Friday, September 25, 2009


The Compositional Conversation piece continues to develop and travel from artist to artist and each version continues to be a surprise and in some way, a reflection of the artist of that stage. One of the aspects I have found most interesting is the variety of approaches I hear described. This is not surprising to me but it is especially interesting as "the studio experience" is the main driving force in my own work and I know that over time we all develop ways of working that are very specific to our own personalities and techniques.

This week's artist is Fulvia Luciano whose work focuses on surface design. Fulvia is the creator of our video and has shared with us a few of the compositions she auditioned.

Fulvia Luciano's Comments

I have enjoyed the challenge of being part of a group process that has been completely new and foreign to me. Funny how what I thought would be difficult or of concern, never was. By that I mean that I had imagined all along that "touching" someone else's parts (stay tuned for more on that choice of words) would be unthinkable and probably not something I could execute. Fear not - I touched, I cut, I moved!

As it turns out, I unpacked and pinned up on my design wall the project as Leslie sent it to me. I let it hang there for a few hours and kept observing it to try and understand it in the flesh, as opposed to what I had been seeing on the blog, like all of you. This confirmed my very first reaction: that I liked the vertical orientation of the piece, its colour, shape and size, and that my favorite shape was the one with which Terry launched this, but also that there was just too much going on, not all of which I could understand or follow visually. On any day, I subscribe to the 'less is more' style so I had to edit, edit, edit the work. In looking at the piece as it had come to me, I kept thinking of Ray Bradbury's writings or some other fantastic plot whereby the component parts were on a joyous trip at the shore...I liked very much the olive-puce colour of that long shape next to the red piece but my brain kept calling it 'a stomach' or a 'world wrestling federation belt' and that thought continued to get in my way and I could work with it successfully as it was presented. There was only one thing to do: photograph the piece and then remove everything and start over, and that's what I did.

I knew I wanted to keep the background colour, the red shape, the black and blue fabrics, but after that, it was all up for grabs for me. Something else I did not expect was that I did not have the urge to add an element of my own creation: in fact, I kept editing and working with what had already been offered to see if I could meet the challenge. The video shows you some of the many iterations, incarnations I considered. I realized that what kept me trying more and more things was not just that perhaps they were all bad - which is entirely possible --but, rather, the fact that since I was not to finalize the piece, well, then this was an open-ended/endless stage. I absolutely could have continued to go on and on get the drift. In the end, that was the second surprise: that I could only go on and on trying different arrangements for so long before the excitement/interest left me and it became a seemingly endless exercise. I guess that is not that odd considering I am one of many along the way.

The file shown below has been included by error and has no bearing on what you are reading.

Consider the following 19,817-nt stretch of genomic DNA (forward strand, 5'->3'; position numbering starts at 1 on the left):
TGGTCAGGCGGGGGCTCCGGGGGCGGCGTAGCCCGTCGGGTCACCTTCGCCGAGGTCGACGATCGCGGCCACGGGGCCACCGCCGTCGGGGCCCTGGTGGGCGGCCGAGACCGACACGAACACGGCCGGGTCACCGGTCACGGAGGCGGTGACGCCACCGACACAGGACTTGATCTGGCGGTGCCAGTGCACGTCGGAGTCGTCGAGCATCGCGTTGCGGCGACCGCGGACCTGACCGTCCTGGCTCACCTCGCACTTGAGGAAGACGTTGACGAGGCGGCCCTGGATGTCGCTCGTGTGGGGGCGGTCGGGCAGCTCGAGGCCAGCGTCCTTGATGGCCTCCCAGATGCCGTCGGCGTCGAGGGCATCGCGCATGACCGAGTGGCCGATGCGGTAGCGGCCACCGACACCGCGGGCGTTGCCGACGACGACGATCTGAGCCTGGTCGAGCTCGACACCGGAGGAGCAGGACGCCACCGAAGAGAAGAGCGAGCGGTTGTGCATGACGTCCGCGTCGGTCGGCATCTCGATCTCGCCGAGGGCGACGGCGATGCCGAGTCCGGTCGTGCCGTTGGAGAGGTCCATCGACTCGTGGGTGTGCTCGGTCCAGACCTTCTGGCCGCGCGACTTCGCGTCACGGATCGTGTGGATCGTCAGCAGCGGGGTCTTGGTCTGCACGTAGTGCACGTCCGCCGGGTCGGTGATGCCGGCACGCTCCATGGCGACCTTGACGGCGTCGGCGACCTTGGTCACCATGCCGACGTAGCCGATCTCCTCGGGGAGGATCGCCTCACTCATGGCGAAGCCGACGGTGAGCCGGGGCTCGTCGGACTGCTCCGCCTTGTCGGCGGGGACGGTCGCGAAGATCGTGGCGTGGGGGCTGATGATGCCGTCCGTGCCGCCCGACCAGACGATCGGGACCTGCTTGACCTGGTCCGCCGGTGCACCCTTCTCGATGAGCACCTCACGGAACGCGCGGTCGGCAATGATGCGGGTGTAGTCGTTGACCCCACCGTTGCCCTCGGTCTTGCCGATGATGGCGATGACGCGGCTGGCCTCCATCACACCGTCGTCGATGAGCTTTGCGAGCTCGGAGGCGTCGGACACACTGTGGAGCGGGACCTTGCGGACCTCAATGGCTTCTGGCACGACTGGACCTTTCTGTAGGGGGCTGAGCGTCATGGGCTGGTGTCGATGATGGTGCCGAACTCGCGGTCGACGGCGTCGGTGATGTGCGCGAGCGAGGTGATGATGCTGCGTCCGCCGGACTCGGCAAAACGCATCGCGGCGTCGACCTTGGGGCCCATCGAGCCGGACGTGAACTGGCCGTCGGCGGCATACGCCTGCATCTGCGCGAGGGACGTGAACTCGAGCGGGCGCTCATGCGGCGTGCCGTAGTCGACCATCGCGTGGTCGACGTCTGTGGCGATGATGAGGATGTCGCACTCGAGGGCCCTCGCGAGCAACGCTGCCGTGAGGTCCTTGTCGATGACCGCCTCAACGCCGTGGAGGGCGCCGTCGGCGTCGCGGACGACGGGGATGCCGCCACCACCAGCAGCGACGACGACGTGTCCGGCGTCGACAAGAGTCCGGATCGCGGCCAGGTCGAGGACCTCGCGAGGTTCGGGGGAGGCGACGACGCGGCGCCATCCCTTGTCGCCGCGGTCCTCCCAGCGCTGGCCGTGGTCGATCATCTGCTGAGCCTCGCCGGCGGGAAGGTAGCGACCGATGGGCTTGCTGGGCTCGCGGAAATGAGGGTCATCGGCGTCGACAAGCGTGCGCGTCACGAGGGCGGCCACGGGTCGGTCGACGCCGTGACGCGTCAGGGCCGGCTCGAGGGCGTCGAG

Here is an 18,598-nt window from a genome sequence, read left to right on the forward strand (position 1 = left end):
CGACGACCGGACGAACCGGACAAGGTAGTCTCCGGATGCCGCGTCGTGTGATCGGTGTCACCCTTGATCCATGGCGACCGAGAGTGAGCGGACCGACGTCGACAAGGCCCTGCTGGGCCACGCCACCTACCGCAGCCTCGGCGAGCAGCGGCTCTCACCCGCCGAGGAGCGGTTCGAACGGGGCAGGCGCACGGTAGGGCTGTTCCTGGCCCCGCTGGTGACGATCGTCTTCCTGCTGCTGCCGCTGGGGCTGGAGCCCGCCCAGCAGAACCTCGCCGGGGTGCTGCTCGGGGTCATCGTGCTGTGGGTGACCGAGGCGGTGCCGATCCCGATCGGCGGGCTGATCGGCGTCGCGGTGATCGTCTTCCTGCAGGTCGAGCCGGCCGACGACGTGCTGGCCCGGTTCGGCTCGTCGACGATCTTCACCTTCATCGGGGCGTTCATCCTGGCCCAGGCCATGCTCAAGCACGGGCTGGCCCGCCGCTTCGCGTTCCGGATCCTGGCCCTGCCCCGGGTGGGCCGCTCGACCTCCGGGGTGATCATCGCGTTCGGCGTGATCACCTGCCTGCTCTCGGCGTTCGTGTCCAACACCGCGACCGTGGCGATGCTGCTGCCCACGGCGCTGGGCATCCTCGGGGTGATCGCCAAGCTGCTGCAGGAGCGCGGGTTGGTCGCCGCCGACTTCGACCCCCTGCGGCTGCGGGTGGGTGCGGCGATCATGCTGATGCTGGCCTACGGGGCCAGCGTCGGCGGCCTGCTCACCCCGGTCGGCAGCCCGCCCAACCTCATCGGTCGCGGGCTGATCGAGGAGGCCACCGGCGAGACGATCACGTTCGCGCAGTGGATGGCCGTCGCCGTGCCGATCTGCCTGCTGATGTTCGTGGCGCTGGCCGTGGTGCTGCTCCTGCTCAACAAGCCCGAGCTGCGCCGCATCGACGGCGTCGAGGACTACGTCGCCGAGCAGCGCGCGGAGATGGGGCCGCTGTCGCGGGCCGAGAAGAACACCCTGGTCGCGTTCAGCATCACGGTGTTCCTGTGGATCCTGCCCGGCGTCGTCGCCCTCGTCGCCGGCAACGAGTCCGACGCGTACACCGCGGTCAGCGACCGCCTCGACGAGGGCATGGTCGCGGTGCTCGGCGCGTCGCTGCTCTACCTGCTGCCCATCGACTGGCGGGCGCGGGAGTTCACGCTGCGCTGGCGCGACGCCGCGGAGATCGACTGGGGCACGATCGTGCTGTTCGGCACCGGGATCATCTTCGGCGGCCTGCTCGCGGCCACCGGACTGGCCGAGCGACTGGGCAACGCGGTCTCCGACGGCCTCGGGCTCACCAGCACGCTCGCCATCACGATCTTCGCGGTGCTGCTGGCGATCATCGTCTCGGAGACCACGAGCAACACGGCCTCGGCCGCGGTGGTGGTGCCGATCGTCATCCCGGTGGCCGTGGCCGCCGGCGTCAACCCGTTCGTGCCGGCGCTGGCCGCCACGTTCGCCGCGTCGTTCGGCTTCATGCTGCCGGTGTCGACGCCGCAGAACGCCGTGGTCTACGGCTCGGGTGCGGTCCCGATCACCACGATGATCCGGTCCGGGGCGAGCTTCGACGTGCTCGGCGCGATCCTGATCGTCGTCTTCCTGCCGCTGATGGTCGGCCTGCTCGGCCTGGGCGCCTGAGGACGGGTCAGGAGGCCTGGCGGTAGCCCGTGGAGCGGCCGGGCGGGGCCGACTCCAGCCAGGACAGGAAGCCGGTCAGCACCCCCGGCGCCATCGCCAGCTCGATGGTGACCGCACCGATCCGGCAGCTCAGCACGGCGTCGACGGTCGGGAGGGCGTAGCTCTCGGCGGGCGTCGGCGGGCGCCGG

Now Marcia gets to try her hand at this and I am just o.k. with the shape it is in at this point. I realize, as I write this, that it is reminiscent of Munari's fantastical machines. "Le Macchine di Munari" was a book that I read as a child but I had not thought about it until just now. From the publisher:

Artist, writer, product designer, architect, graphic designer, illustrator, educator, and philosopher Bruno Munari created an enormously successful and utterly charming book in 1942 called Le Macchine di Munari. It contains instructions for building the most fantastical of mechanical structures, including a machine for taming alarm clocks, a lizard-driven engine for tired tortoises, a mechanism for sniffing artificial flowers, a humiliator for mosquitoes, a machine for playing the pipe even when you are not home, a machine for seeing the dawn before anyone else, and a tail wager for dogs.

Look it up on any of the large online book sellers.

Thank you for letting me play!

Personal bit:

Some years ago I started playing with fabric and paint. At the time, I did not know how to sew at all so I started teaching myself and practicing, practicing, practicing. My work has evolved over the years and it always incorporates a few, favorite elements: paint, dye, drawing, photographs, text, and stitch. I live in my head and in my heart, where I carry my homeland, Venezuela, and I show that love by letting it flow through my fingers as they do the work. I like simple, direct, succinct conversations - textile and otherwise - so I am going to have to leave you now ...Thank you for this opportunity.

Heartland - Fulvia Luciano

Detail - Heartland - Fulvia Luciano

Detail - Heartland - Fulvia Luciano

Check your June/July 2008 issue of Quilting Arts Magazine for an article on Fulvia or click HERE for a PDF version of the article.

Please continue to scroll down to view an updated version of our Group Video and Grid showing all current version of this project. Thank you Fulvia for your unique contribution to this conversation. The work of New York state artists Marcia DeCamp will be featured next.